One of the things that really bothered me when I first started taking care of my mother, Dotty, was the look on her face and her attitude in the morning.
By Bob DeMarco
Alzheimer's Reading Room
sundowning and how this is a problem with many Alzheimer's patients. In fact, we have lots of information on this topic in the knowledge base in the Alzheimer's Reading Room. Just enter the word -- sundowning -- in the search box on the right hand side of this page to find that information.
One of the things that really bothered me when I first started taking care of my mother, Dotty, was the look on her face and her attitude in the morning. I quickly learned that her attitude when she woke up had an effect on our entire day.
It seemed to me that one of the things I had to do was find a way to quickly change her attitude and demeanor quickly as soon as she woke up in the morning.
As a result, I came to conclude that Sun Up was an important and critical part of our day.
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I can tell you that look was both disheartening and disconcerting to me. As a result, I often dreaded the idea that she was going to wake up soon in the morning.
Have you ever felt like this?
My first decision was simple. I decided that when Dotty woke up I would put my arm around her shoulder, would put my hand on her wrist and hold it gently, put my head on her head (touching heads), and say something very positive. Something simple but positive.
In the beginning I said, good morning, it is a beautiful day outside. Or, we are going to have a great day today. Etc.
No matter how she responded, positively or negatively, I said no more. At that point, I led here into the kitchen and sat her at the table where she could get some bright light. She could see out the window and what she saw was trees and flowers. We have a lot of oleanders which often means tree with flowers.
Dotty often mentioned, once we got on track, how beautiful the trees looked. In fact, it was as if she was seeing them for the first time ever each morning.
Caregivers often get bent out of shape when patients repeat themselves. So like most, I had the same thoughts and feelings as most caregivers. I thought you said that yesterday, and the day before, and the day before.
However, over time I finally realized I was looking at those words from the wrong direction. It wasn't about me, it was about the simple fact that those trees and flowers made Dotty feel happy. She often seemed mesmerized by their beauty. This is a good thing.
Amazingly, after a while I started looking out there with her and thought the same thing every day. They are amazing looking and beautiful.
You can learn from Alzheimer's patients if you open up your own mind, and start listening. There observations are often uplifting if you can get past the idea that it is not about you.
Over time I improved on my sun up behavior. And, so did Dotty.
Dotty started saying, "You Who, I'm awake you know" when she woke up. She said those words in very nice tone of voice that made me feel happy I might add. Sun up, no more dread, instead feelings of happiness. Set the tone for the day.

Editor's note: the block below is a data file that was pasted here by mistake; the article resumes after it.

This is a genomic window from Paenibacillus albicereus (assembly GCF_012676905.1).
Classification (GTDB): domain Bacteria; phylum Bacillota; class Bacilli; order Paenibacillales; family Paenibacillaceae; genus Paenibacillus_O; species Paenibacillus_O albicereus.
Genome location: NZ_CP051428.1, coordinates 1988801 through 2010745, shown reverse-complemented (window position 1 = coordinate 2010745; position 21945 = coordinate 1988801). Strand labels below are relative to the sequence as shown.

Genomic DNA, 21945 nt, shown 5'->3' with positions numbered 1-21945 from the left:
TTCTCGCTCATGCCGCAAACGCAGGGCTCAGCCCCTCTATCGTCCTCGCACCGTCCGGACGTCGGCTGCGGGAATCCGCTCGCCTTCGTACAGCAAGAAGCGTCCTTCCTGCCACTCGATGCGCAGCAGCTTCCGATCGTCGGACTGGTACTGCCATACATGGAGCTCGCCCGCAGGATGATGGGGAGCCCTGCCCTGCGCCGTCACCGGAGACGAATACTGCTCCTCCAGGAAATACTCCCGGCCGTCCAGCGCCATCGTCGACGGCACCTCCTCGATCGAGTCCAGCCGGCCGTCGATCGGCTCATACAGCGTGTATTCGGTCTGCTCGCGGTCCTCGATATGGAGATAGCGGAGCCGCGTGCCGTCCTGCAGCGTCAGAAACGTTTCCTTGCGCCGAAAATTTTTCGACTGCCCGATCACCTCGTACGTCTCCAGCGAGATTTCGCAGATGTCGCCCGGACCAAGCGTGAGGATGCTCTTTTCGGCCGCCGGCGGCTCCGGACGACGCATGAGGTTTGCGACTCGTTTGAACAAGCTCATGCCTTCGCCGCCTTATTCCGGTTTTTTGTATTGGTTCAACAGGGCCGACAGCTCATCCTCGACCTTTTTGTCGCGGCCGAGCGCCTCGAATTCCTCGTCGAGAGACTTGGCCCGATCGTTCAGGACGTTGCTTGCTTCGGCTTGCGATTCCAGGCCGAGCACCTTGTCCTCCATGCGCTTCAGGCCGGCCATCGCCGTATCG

What I was doing differently was standing right in front of Dotty, holding both her hands, bending down a bit to get on her eye level, and smiling at her. When she smiled back I said something very kind and positive.
I also started putting fresh flowers right in front of where Dotty would sit at the kitchen table. Dotty loved flowers and it was better hearing her tell me how beautiful these new flowers were each day, instead of looking like I've been dipped in something that doesn't smell so good.
By the way, the flowers were not new every day. But, they were new to Dotty. Wonderful.
Finally I stumbled on to an idea that worked better than I could have ever imagined. I bought a toy repeat parrot who became Dotty's best friend. I had the parrot strategically situated about a foot from where Dotty would sit at the kitchen table.
After our wake up ritual - hold hands, smile, say something positive - Dotty would ask where is Harvey?
|Dotty in the Morning|
Close to end something truly remarkable changed in our sun up morning ritual. Dotty started leaning in and putting her head, cheek really, on my chest.
This was a wonderful feeling. It was also when I realized Dotty was getting ready to go to Heaven.
You might find this article I wrote about Dotty of interest -- When Dotty Went to Heaven She Had Learned Her Final Life Lesson. I wrote that on what would have been Dotty's 96th birthday. I explained in part why Dotty went to Heaven.
You can also put these words in the search box on the right - when dotty went to heaven - and read more about Dotty and Heaven.
By now you might have come to this conclusion - Sun up is very important. Those first acts in the morning can set the tone for your entire day.
They might also change your life.
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Bob DeMarco is the Founder of the Alzheimer's Reading Room and an Alzheimer's caregiver. The ARR knowledge base contains more than 3,811 articles with more than 306,100 links on the Internet. Bob lives in Delray Beach, FL.
The Alzheimer's Reading Room (ARR) offers a searchable Knowledge Base that contains over 3,800 articles about Alzheimer's disease. This intellectual capital is offered free of charge and is available to the entire Alzheimer's community Worldwide via the ARR website.